Corporate users who were hoping that Microsoft Corp. would put its promised customer relationship management applications under their Christmas trees this year are going to have to wait for a later delivery.
Microsoft recently disclosed that the version of the CRM suite for North American users, originally due to be released for manufacturing by year’s end, is being postponed to early 2003. In addition, shipment of an international version that will be localized for different countries is now being delayed from the second quarter to the second half of next year.
David Thacher, general manager of the CRM unit within the software vendor’s Microsoft Business Solutions division, downplayed the postponements and said the North American release of the CRM software is in the final stages of testing. The delay on that release will last only a matter of weeks and is being caused partly by holiday season vacations, he said.
Microsoft is addressing only a few routine bugs that were found in initial testing by users, Thacher said. He added that another round of user tests will start in early January.
Microsoft CRM is being developed from scratch and will be the company’s first full foray into that software market. The applications are being designed for companies with up to several hundred employees and are due to include a variety of CRM functions, as well as tight integration with Microsoft Office and the company’s other business applications.
Credibility at Stake
Erin Kinikin, an analyst at Giga Information Group Inc. in Cambridge, Mass., said Microsoft has to ensure that the quality of the CRM software is rock-solid or else risk losing credibility with potential users.
“If Microsoft can ship a quality release with the functionality they’ve promised by the end of January, they can probably declare victory, at least for the English-speaking world,” she said.
But the real impact of the delays is on the international release, Kinikin said, adding that Microsoft initially had set a first-quarter shipment date for that version. “Microsoft can’t even get in the game in most countries until they have a localized version,” she said.
Microsoft CRM has several shortcomings that the company needs to address, according to Cheryl Kingstone, an analyst at The Yankee Group in Boston. For example, the applications lack customization features and the ability to handle complex workflows, Kingstone said. In addition, companies that want to integrate the CRM software with Microsoft’s Great Plains and other back-office applications will have to use the vendor’s BizTalk integration server, she said.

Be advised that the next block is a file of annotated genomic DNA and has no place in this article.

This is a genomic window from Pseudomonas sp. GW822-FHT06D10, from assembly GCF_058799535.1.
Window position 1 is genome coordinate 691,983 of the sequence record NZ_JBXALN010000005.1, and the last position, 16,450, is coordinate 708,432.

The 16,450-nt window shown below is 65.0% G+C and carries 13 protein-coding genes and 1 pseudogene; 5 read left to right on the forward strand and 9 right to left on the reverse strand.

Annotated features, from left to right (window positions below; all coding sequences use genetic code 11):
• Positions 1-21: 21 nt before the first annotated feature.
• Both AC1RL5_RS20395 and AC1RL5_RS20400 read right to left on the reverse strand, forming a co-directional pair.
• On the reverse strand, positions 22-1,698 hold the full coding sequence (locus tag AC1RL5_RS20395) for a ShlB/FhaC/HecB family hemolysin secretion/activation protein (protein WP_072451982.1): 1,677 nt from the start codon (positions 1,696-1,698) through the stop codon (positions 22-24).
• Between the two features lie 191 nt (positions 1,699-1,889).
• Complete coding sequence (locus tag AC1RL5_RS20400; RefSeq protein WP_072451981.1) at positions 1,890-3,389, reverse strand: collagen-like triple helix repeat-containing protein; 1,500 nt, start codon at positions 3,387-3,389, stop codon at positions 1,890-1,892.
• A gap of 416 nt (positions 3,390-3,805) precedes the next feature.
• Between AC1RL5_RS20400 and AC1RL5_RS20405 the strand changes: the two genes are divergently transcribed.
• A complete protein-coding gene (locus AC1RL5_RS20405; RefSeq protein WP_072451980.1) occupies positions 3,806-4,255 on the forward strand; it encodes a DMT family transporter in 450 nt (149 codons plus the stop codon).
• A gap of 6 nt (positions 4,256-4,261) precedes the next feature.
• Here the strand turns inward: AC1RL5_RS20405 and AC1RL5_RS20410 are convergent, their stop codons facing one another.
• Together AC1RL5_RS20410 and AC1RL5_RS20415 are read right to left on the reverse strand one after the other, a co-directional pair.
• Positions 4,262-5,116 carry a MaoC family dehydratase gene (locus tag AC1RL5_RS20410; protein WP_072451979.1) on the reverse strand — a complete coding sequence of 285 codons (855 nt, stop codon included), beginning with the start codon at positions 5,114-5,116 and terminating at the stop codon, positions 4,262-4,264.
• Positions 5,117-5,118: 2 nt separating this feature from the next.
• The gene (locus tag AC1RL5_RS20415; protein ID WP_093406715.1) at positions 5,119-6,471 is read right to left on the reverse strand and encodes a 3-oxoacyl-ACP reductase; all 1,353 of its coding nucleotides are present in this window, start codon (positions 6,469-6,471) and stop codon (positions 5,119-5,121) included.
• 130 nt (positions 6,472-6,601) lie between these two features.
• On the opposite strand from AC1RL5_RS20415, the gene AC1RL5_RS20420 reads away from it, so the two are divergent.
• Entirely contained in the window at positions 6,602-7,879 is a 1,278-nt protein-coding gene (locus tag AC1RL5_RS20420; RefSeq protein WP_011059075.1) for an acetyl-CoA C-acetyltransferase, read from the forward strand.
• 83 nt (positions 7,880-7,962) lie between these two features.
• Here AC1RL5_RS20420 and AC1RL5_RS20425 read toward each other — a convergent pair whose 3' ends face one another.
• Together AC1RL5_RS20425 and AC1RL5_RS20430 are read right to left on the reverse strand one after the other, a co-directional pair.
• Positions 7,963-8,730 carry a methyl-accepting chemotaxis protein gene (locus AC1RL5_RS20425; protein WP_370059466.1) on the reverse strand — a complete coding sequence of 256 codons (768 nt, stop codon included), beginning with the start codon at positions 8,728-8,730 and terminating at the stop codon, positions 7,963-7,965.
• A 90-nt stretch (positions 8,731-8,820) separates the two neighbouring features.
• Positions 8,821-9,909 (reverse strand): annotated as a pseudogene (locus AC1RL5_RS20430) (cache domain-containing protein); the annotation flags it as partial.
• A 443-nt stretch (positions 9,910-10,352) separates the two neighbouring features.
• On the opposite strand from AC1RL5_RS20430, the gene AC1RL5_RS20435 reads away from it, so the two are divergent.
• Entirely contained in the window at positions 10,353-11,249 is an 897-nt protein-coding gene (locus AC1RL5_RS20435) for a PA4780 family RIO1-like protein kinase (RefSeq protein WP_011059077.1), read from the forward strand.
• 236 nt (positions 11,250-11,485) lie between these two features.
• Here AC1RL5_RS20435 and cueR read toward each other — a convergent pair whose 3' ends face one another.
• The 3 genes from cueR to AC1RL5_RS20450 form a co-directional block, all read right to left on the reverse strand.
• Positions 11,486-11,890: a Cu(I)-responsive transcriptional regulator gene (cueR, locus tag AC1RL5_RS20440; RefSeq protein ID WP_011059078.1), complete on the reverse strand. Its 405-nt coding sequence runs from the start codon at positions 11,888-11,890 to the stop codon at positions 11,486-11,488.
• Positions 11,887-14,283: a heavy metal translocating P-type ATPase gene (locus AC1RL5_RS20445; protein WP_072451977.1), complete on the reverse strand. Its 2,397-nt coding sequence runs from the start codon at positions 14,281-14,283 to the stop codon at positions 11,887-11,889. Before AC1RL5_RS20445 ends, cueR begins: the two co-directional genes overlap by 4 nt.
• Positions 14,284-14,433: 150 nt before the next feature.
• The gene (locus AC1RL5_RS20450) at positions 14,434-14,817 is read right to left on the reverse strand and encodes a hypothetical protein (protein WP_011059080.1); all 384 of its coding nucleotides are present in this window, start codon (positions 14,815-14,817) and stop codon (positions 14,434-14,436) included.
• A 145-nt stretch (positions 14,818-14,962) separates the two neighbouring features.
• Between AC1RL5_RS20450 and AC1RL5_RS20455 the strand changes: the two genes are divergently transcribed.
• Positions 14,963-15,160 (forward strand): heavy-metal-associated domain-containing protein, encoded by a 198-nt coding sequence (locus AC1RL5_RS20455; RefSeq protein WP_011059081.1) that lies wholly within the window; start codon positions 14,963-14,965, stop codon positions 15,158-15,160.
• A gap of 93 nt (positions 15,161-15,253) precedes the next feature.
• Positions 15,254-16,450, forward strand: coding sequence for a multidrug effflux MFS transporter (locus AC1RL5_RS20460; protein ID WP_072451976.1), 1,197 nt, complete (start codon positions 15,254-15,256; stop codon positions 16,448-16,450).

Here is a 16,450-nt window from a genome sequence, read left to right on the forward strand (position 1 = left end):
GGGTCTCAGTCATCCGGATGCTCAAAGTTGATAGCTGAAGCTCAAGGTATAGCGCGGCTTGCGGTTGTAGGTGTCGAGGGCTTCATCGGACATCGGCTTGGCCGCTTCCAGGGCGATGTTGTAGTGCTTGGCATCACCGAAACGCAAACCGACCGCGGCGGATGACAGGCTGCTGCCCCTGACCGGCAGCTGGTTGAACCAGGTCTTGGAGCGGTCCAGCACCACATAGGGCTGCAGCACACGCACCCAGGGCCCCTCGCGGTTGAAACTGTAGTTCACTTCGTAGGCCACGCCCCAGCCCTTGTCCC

However, a Microsoft spokesperson said the initial release of Microsoft CRM will support user interface modifications and other basic customization as well as more complex changes, such as the addition of Web services and other extra functionality. The applications also will be able to support workflow needs specific to midsize users, the spokesperson added.
Microsoft plans to bundle BizTalk Server 2002 Partner Edition with the Professional version of the CRM software for integration uses, according to the spokesperson.
The CRM and back-office applications currently require their own databases, which have to be manually synchronized, said Tom Racca, vice president of sales and marketing at NetSolutions Inc. in Westboro, Mass.
NetSolutions, which makes telecommunications equipment, has been beta-testing Microsoft CRM since August and put the software into production use by 10 end users last month, Racca said. The company also uses Microsoft’s financial and order-administration applications.
However, Racca added that Microsoft has told NetSolutions that it plans to more tightly integrate the two sets of applications. That would be a step forward, Racca said. On the plus side, the current beta-test release of the CRM software does provide users with real-time access to customer-related data, he noted.
For example, sales and support workers at NetSolutions can walk into a customer’s office, start up the client version of the software and get up-to-the-minute account data, Racca said.